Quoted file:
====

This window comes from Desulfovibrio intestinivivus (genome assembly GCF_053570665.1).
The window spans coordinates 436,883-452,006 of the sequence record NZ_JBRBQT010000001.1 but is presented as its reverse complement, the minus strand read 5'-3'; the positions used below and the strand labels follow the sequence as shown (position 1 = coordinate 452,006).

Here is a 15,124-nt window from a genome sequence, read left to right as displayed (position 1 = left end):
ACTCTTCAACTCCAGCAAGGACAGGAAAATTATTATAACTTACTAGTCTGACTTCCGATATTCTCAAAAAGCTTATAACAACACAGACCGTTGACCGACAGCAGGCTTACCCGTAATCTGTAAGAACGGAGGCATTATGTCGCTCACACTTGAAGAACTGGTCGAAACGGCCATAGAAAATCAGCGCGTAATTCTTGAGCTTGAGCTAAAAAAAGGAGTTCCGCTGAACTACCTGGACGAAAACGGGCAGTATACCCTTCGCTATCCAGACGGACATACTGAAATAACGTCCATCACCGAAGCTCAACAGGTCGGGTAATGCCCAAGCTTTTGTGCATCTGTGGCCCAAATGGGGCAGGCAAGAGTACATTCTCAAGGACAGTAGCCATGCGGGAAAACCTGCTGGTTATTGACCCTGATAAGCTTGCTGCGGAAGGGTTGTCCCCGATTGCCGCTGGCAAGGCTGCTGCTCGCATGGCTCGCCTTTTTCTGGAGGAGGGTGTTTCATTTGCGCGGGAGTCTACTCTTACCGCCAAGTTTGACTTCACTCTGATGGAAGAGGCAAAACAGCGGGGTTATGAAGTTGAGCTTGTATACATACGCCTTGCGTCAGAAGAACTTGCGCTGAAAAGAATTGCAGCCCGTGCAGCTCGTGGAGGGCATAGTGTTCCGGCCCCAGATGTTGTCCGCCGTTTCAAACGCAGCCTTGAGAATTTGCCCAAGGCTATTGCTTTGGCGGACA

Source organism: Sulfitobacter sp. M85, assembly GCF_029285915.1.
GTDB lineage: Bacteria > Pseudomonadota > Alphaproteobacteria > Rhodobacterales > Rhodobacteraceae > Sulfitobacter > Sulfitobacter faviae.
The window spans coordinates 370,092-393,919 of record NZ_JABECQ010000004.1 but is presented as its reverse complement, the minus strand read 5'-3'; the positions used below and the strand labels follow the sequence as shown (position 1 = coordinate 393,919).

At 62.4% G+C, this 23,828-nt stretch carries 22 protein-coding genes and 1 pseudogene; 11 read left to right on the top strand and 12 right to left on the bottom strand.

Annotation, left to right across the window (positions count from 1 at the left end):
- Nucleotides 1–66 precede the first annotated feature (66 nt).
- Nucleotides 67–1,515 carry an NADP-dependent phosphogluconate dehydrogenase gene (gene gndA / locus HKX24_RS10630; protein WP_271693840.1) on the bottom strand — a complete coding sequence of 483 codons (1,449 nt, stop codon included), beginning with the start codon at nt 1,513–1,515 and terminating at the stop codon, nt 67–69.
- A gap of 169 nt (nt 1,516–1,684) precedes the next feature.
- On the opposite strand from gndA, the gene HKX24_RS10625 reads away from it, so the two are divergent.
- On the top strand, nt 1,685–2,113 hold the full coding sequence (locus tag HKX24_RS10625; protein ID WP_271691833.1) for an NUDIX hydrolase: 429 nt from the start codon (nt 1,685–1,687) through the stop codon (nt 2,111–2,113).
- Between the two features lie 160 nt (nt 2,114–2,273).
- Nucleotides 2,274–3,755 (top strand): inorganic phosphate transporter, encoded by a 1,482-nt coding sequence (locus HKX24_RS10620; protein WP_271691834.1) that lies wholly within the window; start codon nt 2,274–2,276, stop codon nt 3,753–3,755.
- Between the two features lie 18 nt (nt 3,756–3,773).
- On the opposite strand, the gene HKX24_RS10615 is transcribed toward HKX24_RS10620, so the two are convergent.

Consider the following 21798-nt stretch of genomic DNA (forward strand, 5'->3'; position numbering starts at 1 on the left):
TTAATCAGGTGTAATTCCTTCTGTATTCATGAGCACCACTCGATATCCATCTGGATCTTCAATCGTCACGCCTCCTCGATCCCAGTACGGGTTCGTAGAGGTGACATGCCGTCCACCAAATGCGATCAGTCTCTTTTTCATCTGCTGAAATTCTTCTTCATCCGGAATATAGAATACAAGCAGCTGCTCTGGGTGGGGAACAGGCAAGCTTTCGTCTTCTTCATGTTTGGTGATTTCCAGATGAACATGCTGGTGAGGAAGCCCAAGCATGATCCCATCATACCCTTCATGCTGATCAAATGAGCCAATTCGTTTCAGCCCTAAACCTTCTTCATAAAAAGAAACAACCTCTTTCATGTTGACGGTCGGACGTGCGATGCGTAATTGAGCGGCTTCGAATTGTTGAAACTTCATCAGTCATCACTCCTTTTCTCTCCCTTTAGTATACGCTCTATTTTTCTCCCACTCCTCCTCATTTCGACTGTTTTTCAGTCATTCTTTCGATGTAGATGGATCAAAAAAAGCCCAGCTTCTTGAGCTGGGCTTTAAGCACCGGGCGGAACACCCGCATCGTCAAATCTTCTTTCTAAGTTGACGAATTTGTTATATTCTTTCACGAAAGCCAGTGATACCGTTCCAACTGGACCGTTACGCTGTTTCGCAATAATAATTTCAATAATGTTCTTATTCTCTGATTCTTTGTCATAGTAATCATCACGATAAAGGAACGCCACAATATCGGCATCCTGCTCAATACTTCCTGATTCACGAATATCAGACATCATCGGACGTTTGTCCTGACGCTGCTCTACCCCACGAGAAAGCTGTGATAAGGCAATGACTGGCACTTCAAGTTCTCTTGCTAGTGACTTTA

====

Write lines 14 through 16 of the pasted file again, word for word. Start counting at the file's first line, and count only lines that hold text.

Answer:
- On the top strand, nt 1,685–2,113 hold the full coding sequence (locus tag HKX24_RS10625; protein ID WP_271691833.1) for an NUDIX hydrolase: 429 nt from the start codon (nt 1,685–1,687) through the stop codon (nt 2,111–2,113).
- Between the two features lie 160 nt (nt 2,114–2,273).
- Nucleotides 2,274–3,755 (top strand): inorganic phosphate transporter, encoded by a 1,482-nt coding sequence (locus HKX24_RS10620; protein WP_271691834.1) that lies wholly within the window; start codon nt 2,274–2,276, stop codon nt 3,753–3,755.